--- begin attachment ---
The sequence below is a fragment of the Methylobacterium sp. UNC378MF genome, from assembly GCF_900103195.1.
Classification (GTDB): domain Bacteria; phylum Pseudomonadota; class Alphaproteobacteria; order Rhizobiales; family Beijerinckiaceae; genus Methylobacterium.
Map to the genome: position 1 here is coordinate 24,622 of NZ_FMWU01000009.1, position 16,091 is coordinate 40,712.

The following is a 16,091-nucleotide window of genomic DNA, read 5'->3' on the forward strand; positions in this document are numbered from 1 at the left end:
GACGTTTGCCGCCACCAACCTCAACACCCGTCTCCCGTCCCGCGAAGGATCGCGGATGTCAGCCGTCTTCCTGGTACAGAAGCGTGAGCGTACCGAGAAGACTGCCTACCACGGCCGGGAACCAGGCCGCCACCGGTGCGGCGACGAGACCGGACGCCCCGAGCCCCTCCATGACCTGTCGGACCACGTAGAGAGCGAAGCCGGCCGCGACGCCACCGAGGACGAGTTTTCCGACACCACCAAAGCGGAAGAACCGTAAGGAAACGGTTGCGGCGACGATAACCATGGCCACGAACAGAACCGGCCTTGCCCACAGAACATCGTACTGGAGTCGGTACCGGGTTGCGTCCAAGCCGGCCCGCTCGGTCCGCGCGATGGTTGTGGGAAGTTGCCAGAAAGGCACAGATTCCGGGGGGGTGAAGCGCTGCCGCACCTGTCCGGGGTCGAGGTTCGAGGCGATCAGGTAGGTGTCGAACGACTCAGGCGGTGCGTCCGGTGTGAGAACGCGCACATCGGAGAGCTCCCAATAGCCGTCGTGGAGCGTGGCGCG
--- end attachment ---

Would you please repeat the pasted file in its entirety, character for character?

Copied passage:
The sequence below is a fragment of the Methylobacterium sp. UNC378MF genome, from assembly GCF_900103195.1.
Classification (GTDB): domain Bacteria; phylum Pseudomonadota; class Alphaproteobacteria; order Rhizobiales; family Beijerinckiaceae; genus Methylobacterium.
Map to the genome: position 1 here is coordinate 24,622 of NZ_FMWU01000009.1, position 16,091 is coordinate 40,712.

The following is a 16,091-nucleotide window of genomic DNA, read 5'->3' on the forward strand; positions in this document are numbered from 1 at the left end:
GACGTTTGCCGCCACCAACCTCAACACCCGTCTCCCGTCCCGCGAAGGATCGCGGATGTCAGCCGTCTTCCTGGTACAGAAGCGTGAGCGTACCGAGAAGACTGCCTACCACGGCCGGGAACCAGGCCGCCACCGGTGCGGCGACGAGACCGGACGCCCCGAGCCCCTCCATGACCTGTCGGACCACGTAGAGAGCGAAGCCGGCCGCGACGCCACCGAGGACGAGTTTTCCGACACCACCAAAGCGGAAGAACCGTAAGGAAACGGTTGCGGCGACGATAACCATGGCCACGAACAGAACCGGCCTTGCCCACAGAACATCGTACTGGAGTCGGTACCGGGTTGCGTCCAAGCCGGCCCGCTCGGTCCGCGCGATGGTTGTGGGAAGTTGCCAGAAAGGCACAGATTCCGGGGGGGTGAAGCGCTGCCGCACCTGTCCGGGGTCGAGGTTCGAGGCGATCAGGTAGGTGTCGAACGACTCAGGCGGTGCGTCCGGTGTGAGAACGCGCACATCGGAGAGCTCCCAATAGCCGTCGTGGAGCGTGGCGCG